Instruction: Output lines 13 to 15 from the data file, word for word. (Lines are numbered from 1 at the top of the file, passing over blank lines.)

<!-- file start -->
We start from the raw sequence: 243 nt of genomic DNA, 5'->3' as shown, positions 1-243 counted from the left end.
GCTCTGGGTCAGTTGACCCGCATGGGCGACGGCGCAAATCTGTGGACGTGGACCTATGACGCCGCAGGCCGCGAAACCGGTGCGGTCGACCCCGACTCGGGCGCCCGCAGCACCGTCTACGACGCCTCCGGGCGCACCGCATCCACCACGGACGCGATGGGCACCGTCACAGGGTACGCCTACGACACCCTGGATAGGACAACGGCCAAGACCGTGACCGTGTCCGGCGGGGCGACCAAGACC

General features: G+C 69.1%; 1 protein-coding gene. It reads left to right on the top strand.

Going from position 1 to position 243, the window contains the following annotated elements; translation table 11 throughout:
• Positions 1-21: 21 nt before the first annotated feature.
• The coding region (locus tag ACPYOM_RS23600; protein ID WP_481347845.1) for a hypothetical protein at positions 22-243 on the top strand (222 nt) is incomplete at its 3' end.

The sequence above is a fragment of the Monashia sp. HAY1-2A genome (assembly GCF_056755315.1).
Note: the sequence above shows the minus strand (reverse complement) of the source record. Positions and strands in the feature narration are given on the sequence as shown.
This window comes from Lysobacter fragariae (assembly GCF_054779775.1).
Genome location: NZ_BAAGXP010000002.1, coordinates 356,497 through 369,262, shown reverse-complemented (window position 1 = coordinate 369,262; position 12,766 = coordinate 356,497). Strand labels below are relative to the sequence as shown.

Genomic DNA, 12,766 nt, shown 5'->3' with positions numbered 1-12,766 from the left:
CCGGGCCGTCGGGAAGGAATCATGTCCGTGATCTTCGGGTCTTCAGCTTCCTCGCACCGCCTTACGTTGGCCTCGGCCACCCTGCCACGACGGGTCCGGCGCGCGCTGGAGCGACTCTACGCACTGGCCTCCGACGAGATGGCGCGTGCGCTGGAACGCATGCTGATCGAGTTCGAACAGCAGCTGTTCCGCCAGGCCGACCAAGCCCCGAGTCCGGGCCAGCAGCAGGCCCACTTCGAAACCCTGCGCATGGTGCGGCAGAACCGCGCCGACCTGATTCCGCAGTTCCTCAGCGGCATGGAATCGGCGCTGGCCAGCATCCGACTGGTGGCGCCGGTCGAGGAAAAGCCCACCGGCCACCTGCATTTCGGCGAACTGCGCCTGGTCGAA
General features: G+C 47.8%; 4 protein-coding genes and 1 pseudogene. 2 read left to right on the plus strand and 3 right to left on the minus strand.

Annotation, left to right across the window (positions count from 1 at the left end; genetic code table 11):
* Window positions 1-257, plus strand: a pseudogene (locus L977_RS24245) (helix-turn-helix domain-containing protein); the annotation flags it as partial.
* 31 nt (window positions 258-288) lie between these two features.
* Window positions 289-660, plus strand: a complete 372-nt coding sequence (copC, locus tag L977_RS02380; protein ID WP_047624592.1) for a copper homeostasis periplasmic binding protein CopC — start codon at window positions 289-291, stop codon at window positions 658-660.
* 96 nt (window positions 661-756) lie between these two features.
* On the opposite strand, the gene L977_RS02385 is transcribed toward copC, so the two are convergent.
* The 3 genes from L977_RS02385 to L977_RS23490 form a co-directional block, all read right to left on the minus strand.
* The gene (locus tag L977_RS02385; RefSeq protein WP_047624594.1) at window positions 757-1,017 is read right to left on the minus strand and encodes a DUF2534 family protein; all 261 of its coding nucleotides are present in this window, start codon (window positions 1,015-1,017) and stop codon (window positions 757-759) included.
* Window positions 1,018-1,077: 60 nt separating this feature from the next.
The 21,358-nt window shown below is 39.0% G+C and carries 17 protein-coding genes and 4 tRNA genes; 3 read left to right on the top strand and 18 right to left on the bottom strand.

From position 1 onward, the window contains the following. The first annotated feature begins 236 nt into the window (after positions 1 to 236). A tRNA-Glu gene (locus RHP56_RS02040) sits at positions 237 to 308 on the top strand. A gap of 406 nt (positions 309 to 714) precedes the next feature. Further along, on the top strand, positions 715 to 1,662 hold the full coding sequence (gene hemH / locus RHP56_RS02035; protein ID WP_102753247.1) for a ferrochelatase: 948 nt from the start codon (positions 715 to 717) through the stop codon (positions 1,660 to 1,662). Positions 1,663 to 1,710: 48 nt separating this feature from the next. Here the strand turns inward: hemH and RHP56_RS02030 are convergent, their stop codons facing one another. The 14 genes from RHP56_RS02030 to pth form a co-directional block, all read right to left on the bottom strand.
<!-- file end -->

General features: G+C 47.8%; 4 protein-coding genes and 1 pseudogene. 2 read left to right on the plus strand and 3 right to left on the minus strand.

Annotation, left to right across the window (positions count from 1 at the left end; genetic code table 11):
* Window positions 1-257, plus strand: a pseudogene (locus L977_RS24245) (helix-turn-helix domain-containing protein); the annotation flags it as partial.